The top of Major League Soccer's Western Conference resembles Los Angeles' rush hour at the midway point of the season, with six of the seven teams separated by only three points. When the two clubs leading the traffic jam square off on Thursday night at the Home Depot Center, expect some 405-style road rage.
Because even though the battle for the top spot in the West will add some extra spice to the showdown between Chivas USA and the Los Angeles Galaxy (both at 21 points with a 6-6-3 record), the prize of SoCal bragging rights will really get their blood boiling.
The two teams are drastically different in image, financial clout and fan base. Yet they share a strong mutual dislike that rears its head every time they play and is actually a major positive for the league.
Local derbies are a staple of all big soccer leagues, and they add color and spice to the season. The Super Clasico is the only genuine same-city derby in MLS, and the way it has developed – and continues to do so – is pleasing.
Of course, the limited history of the rivalry (Chivas only joined MLS in 2005) means it is foolish to compare it with similar clashes in Manchester, Milan or Buenos Aires. However, the depth of antipathy the clubs share makes these games compulsive viewing.
Thursday's contest, which will be televised nationally on ESPN2, should be no different.
"Derbies are the first games that you always look for when the schedules come out," said Galaxy midfielder David Beckham, who has taken part in some of the world's biggest intracity rivalry games during his time with Manchester United and Real Madrid.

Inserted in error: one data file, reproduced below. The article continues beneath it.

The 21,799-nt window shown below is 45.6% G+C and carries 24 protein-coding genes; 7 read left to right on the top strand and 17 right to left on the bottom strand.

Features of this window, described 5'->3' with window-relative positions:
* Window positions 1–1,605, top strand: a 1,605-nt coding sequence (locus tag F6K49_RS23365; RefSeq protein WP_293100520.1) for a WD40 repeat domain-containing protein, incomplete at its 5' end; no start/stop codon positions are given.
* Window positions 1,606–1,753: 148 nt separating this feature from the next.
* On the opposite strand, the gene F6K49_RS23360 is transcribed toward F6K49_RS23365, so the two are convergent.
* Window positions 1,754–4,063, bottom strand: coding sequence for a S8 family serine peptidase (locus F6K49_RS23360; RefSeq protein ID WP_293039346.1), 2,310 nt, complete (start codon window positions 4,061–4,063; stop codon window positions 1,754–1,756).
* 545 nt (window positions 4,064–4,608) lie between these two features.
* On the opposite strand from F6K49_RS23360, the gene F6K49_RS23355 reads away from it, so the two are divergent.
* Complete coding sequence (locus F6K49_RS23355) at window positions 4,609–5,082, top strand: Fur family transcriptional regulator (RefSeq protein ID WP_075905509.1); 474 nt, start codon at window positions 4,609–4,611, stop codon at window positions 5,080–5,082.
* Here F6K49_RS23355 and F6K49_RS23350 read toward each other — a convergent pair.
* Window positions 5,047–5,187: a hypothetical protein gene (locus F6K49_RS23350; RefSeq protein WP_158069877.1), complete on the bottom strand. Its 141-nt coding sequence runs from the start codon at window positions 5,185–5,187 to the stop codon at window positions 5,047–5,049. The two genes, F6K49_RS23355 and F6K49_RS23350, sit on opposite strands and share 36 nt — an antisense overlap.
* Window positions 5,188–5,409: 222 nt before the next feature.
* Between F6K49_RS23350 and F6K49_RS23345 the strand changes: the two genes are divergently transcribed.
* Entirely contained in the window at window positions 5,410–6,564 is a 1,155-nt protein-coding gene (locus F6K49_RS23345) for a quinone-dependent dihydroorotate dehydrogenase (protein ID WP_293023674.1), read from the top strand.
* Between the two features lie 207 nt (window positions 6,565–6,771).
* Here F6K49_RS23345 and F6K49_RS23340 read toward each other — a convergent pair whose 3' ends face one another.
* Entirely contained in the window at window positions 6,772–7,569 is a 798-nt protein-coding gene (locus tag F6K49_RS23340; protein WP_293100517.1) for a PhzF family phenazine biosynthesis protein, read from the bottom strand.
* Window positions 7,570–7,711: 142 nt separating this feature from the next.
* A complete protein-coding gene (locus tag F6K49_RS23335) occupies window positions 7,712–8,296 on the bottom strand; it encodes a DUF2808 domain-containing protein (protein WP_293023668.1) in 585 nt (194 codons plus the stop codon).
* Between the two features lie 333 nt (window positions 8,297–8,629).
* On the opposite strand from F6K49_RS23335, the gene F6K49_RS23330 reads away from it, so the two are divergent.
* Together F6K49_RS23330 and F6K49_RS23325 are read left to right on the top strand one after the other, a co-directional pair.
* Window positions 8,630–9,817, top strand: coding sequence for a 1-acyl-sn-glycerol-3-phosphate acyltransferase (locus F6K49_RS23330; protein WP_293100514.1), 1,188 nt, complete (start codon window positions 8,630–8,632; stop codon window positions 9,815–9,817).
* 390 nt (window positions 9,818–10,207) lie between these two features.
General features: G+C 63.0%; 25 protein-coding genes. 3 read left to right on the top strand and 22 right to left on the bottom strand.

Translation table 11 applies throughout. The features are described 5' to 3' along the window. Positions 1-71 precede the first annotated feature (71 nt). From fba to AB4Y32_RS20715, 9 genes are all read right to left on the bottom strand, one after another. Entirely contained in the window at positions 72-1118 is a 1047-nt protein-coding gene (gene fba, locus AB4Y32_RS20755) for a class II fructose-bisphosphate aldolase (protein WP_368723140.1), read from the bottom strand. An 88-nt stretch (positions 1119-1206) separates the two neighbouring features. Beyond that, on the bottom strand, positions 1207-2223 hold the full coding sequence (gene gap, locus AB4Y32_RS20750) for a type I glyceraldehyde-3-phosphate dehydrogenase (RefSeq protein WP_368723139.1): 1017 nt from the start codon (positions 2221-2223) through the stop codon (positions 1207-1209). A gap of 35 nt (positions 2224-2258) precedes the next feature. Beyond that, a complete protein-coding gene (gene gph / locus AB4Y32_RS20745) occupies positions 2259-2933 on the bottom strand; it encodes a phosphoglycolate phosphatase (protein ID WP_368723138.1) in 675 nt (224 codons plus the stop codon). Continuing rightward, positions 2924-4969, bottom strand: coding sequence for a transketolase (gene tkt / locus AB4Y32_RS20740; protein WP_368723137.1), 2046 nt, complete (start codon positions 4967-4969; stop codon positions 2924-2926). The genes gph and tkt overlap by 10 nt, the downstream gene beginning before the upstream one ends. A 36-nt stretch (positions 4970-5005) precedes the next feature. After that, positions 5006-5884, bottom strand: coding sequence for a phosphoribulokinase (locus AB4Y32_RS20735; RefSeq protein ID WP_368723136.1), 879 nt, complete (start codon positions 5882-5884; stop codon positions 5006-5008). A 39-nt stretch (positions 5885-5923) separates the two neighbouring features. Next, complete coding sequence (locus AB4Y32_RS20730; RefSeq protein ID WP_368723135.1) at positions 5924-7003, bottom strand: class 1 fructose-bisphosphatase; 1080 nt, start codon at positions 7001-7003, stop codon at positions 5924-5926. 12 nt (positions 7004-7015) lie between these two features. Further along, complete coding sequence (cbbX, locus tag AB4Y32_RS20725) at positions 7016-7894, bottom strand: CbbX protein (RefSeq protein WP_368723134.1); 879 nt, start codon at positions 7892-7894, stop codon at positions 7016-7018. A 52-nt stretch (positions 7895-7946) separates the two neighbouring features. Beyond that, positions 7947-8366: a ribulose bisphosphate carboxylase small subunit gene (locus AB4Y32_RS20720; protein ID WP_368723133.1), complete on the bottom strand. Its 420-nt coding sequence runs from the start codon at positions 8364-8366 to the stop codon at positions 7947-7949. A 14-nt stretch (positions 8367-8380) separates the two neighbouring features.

"We know it is important we play well against Chivas because there is a lot of passion and a lot of spirit – and rightly so. – When you do come up against rivals you can see the rivalry that is there between the players, between the teams and between the fans."
L.A. hasn't forgotten the two 3-0 hammerings by Chivas last season, bad losses that piled even more embarrassment on to an already woeful campaign. A 5-2 victory in April did little to sate the Galaxy's appetite for success over their local foes, but it has given extra motivation for Chivas, which was infuriated by Landon Donovan's antagonizing of coach Preki while celebrating one of his three goals.
Everything points towards another fiery encounter. Chivas was unable to cope defensively with the Beckham/Donovan connection last time around and may try to exert a more physical presence. Beckham, in particular, does not like being pushed around, as evidenced by his furious charge towards Chivas midfielder Jesse Marsch following a rough tackle.
"We did well against them the last game obviously," Beckham said. "I think the score flattered us because we played really well and we deserved to win, but we got a few goals at the end of the game and Chivas didn't play that badly on the day. We know it is going to be tough but hopefully we will beat them again."
Chivas striker Ante Razov played his part in stirring things up this week when he insisted he welcomes the noisy attention he gets from Galaxy supporters.
"That (booing) comes from fear," Razov said. "They must fear something I do to them. They don't boo bad players usually. They boo guys who they fear might do damage to their team."